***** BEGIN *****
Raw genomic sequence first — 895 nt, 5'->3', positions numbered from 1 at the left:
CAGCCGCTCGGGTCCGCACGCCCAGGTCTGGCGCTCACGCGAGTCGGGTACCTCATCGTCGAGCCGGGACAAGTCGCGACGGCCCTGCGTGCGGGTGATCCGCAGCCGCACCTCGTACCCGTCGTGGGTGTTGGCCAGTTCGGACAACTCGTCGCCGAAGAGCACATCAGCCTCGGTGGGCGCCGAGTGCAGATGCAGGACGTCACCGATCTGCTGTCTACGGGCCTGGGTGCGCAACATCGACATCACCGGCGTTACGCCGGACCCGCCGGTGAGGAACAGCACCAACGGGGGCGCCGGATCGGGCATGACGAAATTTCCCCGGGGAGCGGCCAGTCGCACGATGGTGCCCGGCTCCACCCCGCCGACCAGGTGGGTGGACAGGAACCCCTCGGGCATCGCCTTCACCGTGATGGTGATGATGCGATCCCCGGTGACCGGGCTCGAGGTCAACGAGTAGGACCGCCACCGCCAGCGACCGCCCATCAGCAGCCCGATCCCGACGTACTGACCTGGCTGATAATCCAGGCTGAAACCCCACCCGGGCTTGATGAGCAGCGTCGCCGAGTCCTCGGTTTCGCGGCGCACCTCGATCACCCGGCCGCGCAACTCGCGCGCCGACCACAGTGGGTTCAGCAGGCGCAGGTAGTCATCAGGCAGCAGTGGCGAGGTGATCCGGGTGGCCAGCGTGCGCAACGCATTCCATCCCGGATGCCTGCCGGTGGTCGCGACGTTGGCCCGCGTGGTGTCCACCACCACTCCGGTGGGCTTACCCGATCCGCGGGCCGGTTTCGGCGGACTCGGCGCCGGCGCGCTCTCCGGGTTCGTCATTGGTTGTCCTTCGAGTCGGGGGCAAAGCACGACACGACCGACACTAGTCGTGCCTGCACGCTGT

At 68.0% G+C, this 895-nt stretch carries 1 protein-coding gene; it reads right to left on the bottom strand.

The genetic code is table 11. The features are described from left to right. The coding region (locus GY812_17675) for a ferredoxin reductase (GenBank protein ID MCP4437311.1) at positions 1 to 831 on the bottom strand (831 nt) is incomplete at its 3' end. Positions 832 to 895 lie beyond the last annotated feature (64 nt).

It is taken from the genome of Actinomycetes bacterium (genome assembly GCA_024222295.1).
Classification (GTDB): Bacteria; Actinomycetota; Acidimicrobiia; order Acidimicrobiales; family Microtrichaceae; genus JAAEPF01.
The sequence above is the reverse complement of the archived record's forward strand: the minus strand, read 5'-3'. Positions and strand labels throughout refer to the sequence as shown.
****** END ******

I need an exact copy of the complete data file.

Raw genomic sequence first — 895 nt, 5'->3', positions numbered from 1 at the left:
CAGCCGCTCGGGTCCGCACGCCCAGGTCTGGCGCTCACGCGAGTCGGGTACCTCATCGTCGAGCCGGGACAAGTCGCGACGGCCCTGCGTGCGGGTGATCCGCAGCCGCACCTCGTACCCGTCGTGGGTGTTGGCCAGTTCGGACAACTCGTCGCCGAAGAGCACATCAGCCTCGGTGGGCGCCGAGTGCAGATGCAGGACGTCACCGATCTGCTGTCTACGGGCCTGGGTGCGCAACATCGACATCACCGGCGTTACGCCGGACCCGCCGGTGAGGAACAGCACCAACGGGGGCGCCGGATCGGGCATGACGAAATTTCCCCGGGGAGCGGCCAGTCGCACGATGGTGCCCGGCTCCACCCCGCCGACCAGGTGGGTGGACAGGAACCCCTCGGGCATCGCCTTCACCGTGATGGTGATGATGCGATCCCCGGTGACCGGGCTCGAGGTCAACGAGTAGGACCGCCACCGCCAGCGACCGCCCATCAGCAGCCCGATCCCGACGTACTGACCTGGCTGATAATCCAGGCTGAAACCCCACCCGGGCTTGATGAGCAGCGTCGCCGAGTCCTCGGTTTCGCGGCGCACCTCGATCACCCGGCCGCGCAACTCGCGCGCCGACCACAGTGGGTTCAGCAGGCGCAGGTAGTCATCAGGCAGCAGTGGCGAGGTGATCCGGGTGGCCAGCGTGCGCAACGCATTCCATCCCGGATGCCTGCCGGTGGTCGCGACGTTGGCCCGCGTGGTGTCCACCACCACTCCGGTGGGCTTACCCGATCCGCGGGCCGGTTTCGGCGGACTCGGCGCCGGCGCGCTCTCCGGGTTCGTCATTGGTTGTCCTTCGAGTCGGGGGCAAAGCACGACACGACCGACACTAGTCGTGCCTGCACGCTGT

At 68.0% G+C, this 895-nt stretch carries 1 protein-coding gene; it reads right to left on the bottom strand.

The genetic code is table 11. The features are described from left to right. The coding region (locus GY812_17675) for a ferredoxin reductase (GenBank protein ID MCP4437311.1) at positions 1 to 831 on the bottom strand (831 nt) is incomplete at its 3' end. Positions 832 to 895 lie beyond the last annotated feature (64 nt).

It is taken from the genome of Actinomycetes bacterium (genome assembly GCA_024222295.1).
Classification (GTDB): Bacteria; Actinomycetota; Acidimicrobiia; order Acidimicrobiales; family Microtrichaceae; genus JAAEPF01.
The sequence above is the reverse complement of the archived record's forward strand: the minus strand, read 5'-3'. Positions and strand labels throughout refer to the sequence as shown.